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 Voltaire and Candide :  message in a bottle

               

                "Nothing is accidental nor arbitrary in life. Nothing. No tornado touches down, no numberless wave laps the shore, no hurricane rises or falls, and no wind even slightly blows without perfect intention and purpose. Everything is alive with consciousness and meaning. And the beasts that run about, or swim, or fly are no different. Consciousnesses within consciousnesses within consciousnesses. If a message doesn’t come to you one way it will come another, and when you live in the wilds, and with the wilds, the symbols of our mythic beings often come through the wilds. Omens are alive and well in the wilderness, to be sure. You only have to tune into the other way of seeing.

                 For instance... A glaring synchronicity based on animals which comes to mind occurred while I was working in Sitka, Alaska, and a few of us had gathered on a buddy’s sailboat for a couple of drinks, and we were passing a bottle of the German bitter, Jaegermeister, around which has on its label the picture of an eight or ten-point buck, with a glowing crucifix between its antlers. Amongst our party was a man who was at that time writing a book about deer hunting, and his keen interest in the emblem brought about a lengthy conversation regarding its possible meaning. We tossed about all sorts of hypotheses and then forgot about it and went on with the evening. The next day, however, I was rummaging through a thrift shop in the town and a certain book on one of the used-book shelves seemed to grab my attention for no particular reason. I picked it up and it was all about the sacred link between man and animals, and not only that, it contained an exact description of the insignia which we had been discussing the night before: it related the story of St. Eustacius, and how one day while out hunting he had chased, on horseback, after a large buck, and when he had finally gotten within his arrow’s reach, the buck turned around and between its antlers there shone a glowing cross. At that moment St. Eustacius was converted and spent the rest of his fairly trying days spreading the good news, only to wind up being roasted in a hollow iron bull by the heathens of the day, though when they opened it up afterward he was found with a bewildering smile on his face.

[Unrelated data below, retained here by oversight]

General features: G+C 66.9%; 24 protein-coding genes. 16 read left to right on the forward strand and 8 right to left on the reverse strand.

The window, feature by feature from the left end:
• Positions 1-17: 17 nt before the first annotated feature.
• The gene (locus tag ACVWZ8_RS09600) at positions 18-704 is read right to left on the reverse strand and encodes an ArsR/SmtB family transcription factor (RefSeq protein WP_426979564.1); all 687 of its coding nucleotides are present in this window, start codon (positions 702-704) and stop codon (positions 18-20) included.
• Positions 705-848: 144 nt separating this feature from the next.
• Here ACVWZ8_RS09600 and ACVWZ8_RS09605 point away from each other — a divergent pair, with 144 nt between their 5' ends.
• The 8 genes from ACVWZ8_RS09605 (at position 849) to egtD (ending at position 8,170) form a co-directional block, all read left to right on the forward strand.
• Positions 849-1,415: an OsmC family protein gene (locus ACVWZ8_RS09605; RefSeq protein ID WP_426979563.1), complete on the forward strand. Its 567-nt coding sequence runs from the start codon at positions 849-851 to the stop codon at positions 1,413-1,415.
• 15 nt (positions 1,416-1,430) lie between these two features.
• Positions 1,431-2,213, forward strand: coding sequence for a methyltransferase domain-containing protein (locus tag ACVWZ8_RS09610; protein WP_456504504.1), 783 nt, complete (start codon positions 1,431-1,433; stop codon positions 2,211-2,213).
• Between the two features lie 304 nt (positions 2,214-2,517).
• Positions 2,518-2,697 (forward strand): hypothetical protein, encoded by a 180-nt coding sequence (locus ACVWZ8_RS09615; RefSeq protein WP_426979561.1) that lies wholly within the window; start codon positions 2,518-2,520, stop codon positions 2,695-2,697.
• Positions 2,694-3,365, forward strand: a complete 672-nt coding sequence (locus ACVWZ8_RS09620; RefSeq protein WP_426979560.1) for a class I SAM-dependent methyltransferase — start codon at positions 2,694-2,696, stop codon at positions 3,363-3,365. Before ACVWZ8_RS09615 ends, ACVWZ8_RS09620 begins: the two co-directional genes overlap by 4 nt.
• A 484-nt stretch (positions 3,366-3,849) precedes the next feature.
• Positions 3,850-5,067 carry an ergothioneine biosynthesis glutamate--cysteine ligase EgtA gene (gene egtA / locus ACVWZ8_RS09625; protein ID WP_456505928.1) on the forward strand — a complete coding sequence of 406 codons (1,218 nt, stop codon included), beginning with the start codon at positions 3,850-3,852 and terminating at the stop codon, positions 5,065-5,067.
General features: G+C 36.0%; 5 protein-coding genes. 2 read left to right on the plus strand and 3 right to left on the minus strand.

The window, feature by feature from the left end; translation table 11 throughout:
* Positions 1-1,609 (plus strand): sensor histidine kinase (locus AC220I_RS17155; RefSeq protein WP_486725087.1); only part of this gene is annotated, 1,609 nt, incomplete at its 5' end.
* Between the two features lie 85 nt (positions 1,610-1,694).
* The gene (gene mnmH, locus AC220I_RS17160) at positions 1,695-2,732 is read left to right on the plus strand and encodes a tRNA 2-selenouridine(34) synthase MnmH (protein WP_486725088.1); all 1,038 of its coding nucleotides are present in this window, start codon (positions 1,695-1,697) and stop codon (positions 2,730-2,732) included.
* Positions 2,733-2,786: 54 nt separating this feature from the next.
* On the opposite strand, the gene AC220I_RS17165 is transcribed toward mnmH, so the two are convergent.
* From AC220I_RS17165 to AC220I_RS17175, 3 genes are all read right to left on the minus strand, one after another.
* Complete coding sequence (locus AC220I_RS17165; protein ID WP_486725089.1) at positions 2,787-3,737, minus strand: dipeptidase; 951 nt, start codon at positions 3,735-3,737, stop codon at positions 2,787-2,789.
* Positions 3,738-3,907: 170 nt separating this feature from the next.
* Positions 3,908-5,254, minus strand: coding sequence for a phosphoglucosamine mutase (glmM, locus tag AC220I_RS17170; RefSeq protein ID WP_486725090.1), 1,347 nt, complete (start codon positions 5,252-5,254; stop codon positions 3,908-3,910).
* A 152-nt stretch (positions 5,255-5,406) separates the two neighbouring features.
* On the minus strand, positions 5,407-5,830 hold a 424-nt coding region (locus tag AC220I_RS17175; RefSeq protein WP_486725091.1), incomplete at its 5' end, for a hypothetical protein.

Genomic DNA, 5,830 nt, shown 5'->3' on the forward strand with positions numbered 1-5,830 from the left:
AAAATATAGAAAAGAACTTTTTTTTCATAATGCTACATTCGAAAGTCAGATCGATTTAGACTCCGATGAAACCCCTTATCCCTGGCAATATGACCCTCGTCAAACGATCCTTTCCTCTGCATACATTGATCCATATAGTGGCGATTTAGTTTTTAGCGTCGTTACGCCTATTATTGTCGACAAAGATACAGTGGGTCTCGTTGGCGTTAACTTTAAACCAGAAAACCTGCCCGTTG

This episode carried other synchronicities as well, for, not long after finding that book an acquaintance of mine suggested that I read Voltaire’s Candide, which I did, and which described incredibly similar events to the story of St. Eustacius that had transpired in Candide’s life, and so I figured the universe was trying to tell me something, which it was, because perhaps a year later another friend of mine wrote me a letter and, for no specific reason, chose to address it to St. Eustace. I understood then the message I was receiving at that time, but I will leave it to the curiosity of the reader to consider or disregard what that message was, however they choose. ..."

 

Excerpted from IN, AND OF, by Jack Haas           

 

 

 

 

 

 

 

 

 

 

 

 

 

 

 

 

 

 

 

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